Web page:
“…When you do everything as an end in itself, you liberate yourself.”
This is the second part of the principle of immediate action, and perhaps the most important, because at least in my case it opened the door to an unusual and revelatory understanding.
When I started working every week with the principles of valid action and in particular with this one, my efforts were concentrated in the first part, which says “When you pursue an end, you chain yourself…”
And of course it was clear and obvious that pursuing any object created by the imagination or by compensation led me straight to everything related to desires, frustrations, false hopes, escapism of every kind, and the consequent enchainment characteristic of material and immaterial acts and objects. Understanding something so obvious wasn’t all that interesting until one day it changed.
It happened one morning when the garbage disposal connected to the dishwasher finally broke, and without a penny to spare, and pressed by the circumstances, my partner and I decided to do all the work of taking it out and thoroughly cleaning it, as well as of taking out the automatic dishwasher that had stopped working years ago.
For some not-so-obvious reason, I approached the job with a positive attitude and full of curiosity and interest in something that under normal circumstances would have been worthy only of a few expletives. These were not normal circumstances. At least internally I was observing something without judgment, and that observation was extended to the entire dismantling process.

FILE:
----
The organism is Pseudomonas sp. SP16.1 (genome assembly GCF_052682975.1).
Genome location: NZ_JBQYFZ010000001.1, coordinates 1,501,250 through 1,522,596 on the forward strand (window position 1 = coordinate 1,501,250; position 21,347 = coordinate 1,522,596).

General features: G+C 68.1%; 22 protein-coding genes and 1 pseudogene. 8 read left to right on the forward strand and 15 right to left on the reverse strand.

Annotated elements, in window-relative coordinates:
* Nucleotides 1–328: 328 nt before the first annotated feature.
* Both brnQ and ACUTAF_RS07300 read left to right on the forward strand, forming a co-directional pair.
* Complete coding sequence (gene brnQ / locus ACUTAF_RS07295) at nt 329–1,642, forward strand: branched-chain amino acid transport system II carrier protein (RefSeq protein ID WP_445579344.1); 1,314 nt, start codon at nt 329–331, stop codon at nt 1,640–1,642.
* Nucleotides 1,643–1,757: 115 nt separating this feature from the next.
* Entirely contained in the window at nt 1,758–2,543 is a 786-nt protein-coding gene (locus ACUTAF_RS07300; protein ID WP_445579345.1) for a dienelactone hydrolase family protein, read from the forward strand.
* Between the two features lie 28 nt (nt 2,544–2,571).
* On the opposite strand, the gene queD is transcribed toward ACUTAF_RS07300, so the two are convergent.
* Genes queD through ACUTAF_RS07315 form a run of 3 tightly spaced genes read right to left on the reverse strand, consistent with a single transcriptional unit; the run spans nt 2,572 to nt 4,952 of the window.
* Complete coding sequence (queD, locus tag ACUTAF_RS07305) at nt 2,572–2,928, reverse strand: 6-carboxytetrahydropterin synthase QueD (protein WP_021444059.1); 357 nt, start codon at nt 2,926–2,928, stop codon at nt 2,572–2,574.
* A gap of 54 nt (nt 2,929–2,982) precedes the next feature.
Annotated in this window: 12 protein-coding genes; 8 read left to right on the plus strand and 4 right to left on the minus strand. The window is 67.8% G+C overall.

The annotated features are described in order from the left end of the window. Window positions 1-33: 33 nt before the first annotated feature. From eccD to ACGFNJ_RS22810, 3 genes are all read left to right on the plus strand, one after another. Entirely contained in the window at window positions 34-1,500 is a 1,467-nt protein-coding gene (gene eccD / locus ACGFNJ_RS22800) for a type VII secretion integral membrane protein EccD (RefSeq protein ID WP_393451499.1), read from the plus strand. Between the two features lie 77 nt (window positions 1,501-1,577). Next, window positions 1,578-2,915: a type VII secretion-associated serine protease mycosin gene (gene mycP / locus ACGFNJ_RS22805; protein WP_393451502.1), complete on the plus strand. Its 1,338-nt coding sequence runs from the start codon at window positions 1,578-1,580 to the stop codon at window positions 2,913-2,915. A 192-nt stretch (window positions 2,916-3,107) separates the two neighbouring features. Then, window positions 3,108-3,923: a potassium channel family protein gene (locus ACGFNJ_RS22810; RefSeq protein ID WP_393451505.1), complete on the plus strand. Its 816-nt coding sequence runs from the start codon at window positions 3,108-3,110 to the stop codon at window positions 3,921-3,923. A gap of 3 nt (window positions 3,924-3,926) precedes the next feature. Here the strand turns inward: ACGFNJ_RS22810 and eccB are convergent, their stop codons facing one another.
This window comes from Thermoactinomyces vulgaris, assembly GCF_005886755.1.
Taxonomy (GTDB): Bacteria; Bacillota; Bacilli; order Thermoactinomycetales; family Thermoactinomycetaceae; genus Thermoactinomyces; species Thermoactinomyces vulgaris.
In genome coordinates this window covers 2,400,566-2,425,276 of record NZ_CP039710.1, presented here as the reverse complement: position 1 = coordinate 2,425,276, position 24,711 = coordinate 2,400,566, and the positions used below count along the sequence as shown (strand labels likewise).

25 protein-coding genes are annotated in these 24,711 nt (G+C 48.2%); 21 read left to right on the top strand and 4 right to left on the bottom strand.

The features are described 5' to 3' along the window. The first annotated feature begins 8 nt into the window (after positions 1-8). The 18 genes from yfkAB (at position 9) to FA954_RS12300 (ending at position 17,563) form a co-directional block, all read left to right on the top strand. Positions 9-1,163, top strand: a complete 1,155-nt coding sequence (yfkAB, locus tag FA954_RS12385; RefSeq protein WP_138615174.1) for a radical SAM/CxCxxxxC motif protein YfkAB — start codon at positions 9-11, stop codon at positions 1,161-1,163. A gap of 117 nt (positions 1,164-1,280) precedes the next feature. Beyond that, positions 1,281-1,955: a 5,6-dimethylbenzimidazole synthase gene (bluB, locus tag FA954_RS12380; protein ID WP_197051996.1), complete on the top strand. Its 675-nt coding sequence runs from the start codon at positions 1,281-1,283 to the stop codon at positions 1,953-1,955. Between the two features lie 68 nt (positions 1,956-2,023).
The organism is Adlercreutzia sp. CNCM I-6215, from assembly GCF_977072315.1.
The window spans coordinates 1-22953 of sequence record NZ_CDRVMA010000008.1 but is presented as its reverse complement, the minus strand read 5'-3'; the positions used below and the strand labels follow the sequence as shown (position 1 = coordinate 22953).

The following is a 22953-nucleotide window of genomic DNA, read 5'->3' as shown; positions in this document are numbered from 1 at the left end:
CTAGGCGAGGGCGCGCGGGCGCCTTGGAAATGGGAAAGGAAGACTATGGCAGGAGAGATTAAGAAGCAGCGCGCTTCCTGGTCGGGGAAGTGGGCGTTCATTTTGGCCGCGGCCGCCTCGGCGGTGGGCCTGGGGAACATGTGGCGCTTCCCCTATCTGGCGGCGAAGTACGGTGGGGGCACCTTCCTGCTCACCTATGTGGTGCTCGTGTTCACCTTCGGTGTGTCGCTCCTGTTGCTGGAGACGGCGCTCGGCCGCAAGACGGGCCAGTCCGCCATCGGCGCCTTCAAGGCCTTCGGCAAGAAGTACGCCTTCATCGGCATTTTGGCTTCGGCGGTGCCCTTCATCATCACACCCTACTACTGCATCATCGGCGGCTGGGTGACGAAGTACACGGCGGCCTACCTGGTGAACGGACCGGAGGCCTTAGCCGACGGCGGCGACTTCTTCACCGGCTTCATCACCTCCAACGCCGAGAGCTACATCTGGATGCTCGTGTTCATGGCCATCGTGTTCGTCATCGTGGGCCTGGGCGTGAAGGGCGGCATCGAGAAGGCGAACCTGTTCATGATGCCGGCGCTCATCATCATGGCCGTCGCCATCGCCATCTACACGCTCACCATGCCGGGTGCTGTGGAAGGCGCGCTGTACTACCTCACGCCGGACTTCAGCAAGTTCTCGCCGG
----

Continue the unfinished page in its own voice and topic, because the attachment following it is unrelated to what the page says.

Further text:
There, covered with grease and decomposed food, and with only a very dim flashlight and few available tools, we worked without haste until we got everything out, and replaced the pipes and the entire system, making the welcome discovery that the automatic dishwasher had stopped working only because it was connected to the automatic disposal.
In the midst of all this mess I realized the true meaning of doing something as an end in itself. It had nothing to do with morality, or spirituality, or guilt, or anything like that. It was just being in the present with my whole being. Fueled by observation, that presence stopped all projections into the future and gave me the clear register that it was an end-in-itself. I contemplated various mental acts, but without much identification. Almost like watching a movie of my mental contents. So, observing everything but focusing my interest on the dishwasher, I felt happy and free internally. I felt like I could learn without limits and like all I had to do was develop that attitude that regardless of its apparent importance, any activity, any chore, was an opportunity to practice presence.
In this process that has taken a little more than a year, I have been discovering many details connected to this attitude toward being in the world, but I think I have gone on long enough and had better leave those for another reflection. Yes, I want to mention that other people have also had this experience, among them my friend Roberto Verdecchia in Canada, whose understanding and experience prompted me to write down my own… Thank you Roberto!